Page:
Bloomberg News

Aussie Reaches Three-Week High on Eased European Debt Concern

June 03, 2011

June 3 (Bloomberg) -- Australia’s dollar reached a three- week high against its U.S. counterpart as concern eased that the European sovereign-debt crisis will drag down demand for higher- yielding assets.

The Aussie gained for a third week after people with knowledge of the situation said Grupo Modelo SAB de CV and Molson Coors Brewing Co. are exploring a possible joint bid for Foster’s Group Ltd., Australia’s biggest brewer. New Zealand’s dollar trimmed a weekly drop after data showed U.S. employers hired the fewest workers in eight months, backing the case for the Federal Reserve to keep interest rates near zero and preserve the yield advantage of assets in the smaller nation.

“There’s a bit of easing in worries over the debt crisis in Europe,” said Lee Wai Tuck, a currency strategist at Forecast Pte. in Singapore. “The bias is for commodity currencies such as the Aussie to be bought.”

Australia’s dollar appreciated 0.5 percent to $1.0725 at 3:11 p.m. in New York, from $1.0670 yesterday, and touched $1.0775, the highest level since May 11. It strengthened 0.2 percent for the week. The Aussie declined 0.3 percent to 86.02 yen, from 86.31 yen.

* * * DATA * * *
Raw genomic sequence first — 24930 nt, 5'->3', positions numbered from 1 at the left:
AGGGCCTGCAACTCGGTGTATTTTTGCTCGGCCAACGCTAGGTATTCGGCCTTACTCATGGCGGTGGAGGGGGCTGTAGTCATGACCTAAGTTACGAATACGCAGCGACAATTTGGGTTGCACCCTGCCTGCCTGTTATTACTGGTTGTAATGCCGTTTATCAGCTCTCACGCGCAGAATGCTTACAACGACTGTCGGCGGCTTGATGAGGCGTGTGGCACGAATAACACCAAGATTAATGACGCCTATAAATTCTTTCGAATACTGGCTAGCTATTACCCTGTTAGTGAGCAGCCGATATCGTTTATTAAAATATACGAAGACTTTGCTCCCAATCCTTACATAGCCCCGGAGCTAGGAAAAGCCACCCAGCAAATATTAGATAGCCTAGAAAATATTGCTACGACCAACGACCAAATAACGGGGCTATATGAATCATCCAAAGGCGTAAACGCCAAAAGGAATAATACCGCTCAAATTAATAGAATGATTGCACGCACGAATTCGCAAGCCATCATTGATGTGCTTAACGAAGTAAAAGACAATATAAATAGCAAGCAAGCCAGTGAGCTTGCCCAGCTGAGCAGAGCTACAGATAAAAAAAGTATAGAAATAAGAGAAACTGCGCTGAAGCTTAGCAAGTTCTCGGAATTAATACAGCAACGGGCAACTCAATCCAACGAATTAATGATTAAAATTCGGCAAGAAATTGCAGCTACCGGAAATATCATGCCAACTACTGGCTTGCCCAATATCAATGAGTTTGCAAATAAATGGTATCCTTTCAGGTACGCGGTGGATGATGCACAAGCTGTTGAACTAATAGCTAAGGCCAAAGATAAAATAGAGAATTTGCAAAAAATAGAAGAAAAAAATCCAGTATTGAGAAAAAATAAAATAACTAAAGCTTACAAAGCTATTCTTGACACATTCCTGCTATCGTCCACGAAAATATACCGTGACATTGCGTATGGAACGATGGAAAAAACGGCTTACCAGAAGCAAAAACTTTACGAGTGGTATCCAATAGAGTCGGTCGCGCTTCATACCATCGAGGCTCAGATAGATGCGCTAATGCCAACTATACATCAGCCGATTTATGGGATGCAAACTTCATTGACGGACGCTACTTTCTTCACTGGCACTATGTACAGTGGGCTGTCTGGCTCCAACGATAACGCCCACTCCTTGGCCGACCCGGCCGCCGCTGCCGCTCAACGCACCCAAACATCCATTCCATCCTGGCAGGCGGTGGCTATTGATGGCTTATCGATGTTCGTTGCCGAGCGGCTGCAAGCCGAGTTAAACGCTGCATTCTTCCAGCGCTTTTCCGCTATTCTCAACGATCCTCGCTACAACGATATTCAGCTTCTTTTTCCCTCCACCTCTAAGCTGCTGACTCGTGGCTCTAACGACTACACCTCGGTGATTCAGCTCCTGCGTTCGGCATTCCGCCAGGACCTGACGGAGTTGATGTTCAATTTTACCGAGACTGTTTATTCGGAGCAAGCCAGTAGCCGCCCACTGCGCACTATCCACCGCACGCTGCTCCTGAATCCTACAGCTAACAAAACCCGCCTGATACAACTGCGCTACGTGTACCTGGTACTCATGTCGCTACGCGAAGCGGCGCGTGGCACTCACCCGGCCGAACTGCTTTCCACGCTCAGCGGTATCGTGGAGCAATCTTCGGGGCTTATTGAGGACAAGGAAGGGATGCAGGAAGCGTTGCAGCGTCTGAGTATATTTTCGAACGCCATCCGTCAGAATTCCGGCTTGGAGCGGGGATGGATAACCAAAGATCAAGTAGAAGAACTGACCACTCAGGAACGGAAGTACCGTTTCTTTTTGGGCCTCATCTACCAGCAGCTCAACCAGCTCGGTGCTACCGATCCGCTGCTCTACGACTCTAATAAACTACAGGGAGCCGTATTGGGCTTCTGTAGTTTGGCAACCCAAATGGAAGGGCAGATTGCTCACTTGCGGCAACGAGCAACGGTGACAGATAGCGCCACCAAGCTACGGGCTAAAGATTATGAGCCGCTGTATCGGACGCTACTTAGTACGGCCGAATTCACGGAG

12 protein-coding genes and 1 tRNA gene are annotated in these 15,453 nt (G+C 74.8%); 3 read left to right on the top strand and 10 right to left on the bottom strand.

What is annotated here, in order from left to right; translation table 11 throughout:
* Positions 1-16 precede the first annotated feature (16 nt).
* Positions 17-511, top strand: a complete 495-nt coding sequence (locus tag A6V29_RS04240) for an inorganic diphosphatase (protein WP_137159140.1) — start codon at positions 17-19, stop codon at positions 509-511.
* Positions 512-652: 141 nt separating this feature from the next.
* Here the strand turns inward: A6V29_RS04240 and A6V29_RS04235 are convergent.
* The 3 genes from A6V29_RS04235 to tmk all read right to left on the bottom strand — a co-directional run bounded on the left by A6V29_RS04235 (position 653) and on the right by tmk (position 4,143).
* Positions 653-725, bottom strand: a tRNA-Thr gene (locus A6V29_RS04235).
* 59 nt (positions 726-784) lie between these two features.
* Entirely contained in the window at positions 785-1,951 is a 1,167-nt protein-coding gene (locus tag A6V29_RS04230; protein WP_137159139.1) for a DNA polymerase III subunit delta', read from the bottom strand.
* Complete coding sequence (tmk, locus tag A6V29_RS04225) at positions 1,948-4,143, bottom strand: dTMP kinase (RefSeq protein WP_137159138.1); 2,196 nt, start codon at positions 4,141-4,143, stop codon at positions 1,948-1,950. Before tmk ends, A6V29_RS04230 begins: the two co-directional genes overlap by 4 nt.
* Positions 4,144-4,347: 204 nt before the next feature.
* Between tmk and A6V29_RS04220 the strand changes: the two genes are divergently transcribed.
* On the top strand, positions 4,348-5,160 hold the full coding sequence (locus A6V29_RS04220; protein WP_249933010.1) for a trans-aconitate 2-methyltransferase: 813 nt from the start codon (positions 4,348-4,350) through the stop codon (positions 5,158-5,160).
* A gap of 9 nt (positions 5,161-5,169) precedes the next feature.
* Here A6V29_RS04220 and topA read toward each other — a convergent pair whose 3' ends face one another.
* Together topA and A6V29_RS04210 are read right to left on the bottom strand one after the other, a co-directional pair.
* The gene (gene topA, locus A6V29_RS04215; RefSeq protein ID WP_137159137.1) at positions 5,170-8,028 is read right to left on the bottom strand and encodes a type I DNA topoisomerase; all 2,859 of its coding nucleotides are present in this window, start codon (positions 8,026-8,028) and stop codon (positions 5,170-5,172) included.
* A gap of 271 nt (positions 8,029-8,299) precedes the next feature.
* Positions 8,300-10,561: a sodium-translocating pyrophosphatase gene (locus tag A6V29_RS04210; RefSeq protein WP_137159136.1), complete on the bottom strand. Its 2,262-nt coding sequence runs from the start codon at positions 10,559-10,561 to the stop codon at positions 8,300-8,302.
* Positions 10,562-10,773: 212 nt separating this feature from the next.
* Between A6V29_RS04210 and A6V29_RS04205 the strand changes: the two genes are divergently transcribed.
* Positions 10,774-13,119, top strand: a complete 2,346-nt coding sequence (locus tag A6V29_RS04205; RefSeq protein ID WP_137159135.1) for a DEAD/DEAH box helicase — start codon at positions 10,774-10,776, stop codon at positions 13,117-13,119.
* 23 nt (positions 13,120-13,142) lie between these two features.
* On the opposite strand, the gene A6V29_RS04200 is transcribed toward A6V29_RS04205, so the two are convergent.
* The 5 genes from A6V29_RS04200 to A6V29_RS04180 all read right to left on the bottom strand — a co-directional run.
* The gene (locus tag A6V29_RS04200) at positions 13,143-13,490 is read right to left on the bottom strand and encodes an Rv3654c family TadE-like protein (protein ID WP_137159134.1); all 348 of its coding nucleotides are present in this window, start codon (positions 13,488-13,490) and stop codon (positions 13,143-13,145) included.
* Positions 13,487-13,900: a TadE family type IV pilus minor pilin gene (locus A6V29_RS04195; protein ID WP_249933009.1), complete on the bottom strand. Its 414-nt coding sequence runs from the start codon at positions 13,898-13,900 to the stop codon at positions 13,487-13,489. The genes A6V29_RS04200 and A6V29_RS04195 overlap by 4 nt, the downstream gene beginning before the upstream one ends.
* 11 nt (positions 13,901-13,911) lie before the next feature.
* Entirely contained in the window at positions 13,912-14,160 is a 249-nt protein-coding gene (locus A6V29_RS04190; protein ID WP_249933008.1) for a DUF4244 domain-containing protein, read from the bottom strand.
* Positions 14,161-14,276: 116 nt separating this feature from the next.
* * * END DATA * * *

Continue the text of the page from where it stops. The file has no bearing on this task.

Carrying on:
New Zealand’s dollar, nicknamed the kiwi, gained 0.2 percent to 81.73 U.S. cents, from 81.56 cents yesterday. It reached a record high 82.64 U.S. cents on May 31. The kiwi pared its five-day loss to 0.2 percent as U.S. Labor Department data showed U.S. payroll growth declined to 54,000 new jobs in May from a revised 232,000 in April.

Kiwi Versus Yen

The kiwi fell versus the yen 0.6 percent on the day and 0.9 percent on the week to 65.56.

Benchmark interest rates are 4.75 percent in Australia and 2.5 percent in New Zealand, compared with as low as zero in the U.S. and Japan.

European Union and International Monetary Fund officials agreed to pay the next installment to Greece under last year’s 110 billion-euro ($161 billion) bailout, paving the way for an upgraded aid package, according to Luxembourg’s Jean-Claude Juncker, who leads the group of euro-area finance ministers.

--With assistance from Allison Bennett in New York. Editors: Greg Storey, Dennis Fitzgerald

To contact the reporter on this story: Ron Harui in Singapore at rharui@bloomberg.net

To contact the editor responsible for this story: Dave Liedtka at dliedtka@bloomberg.net


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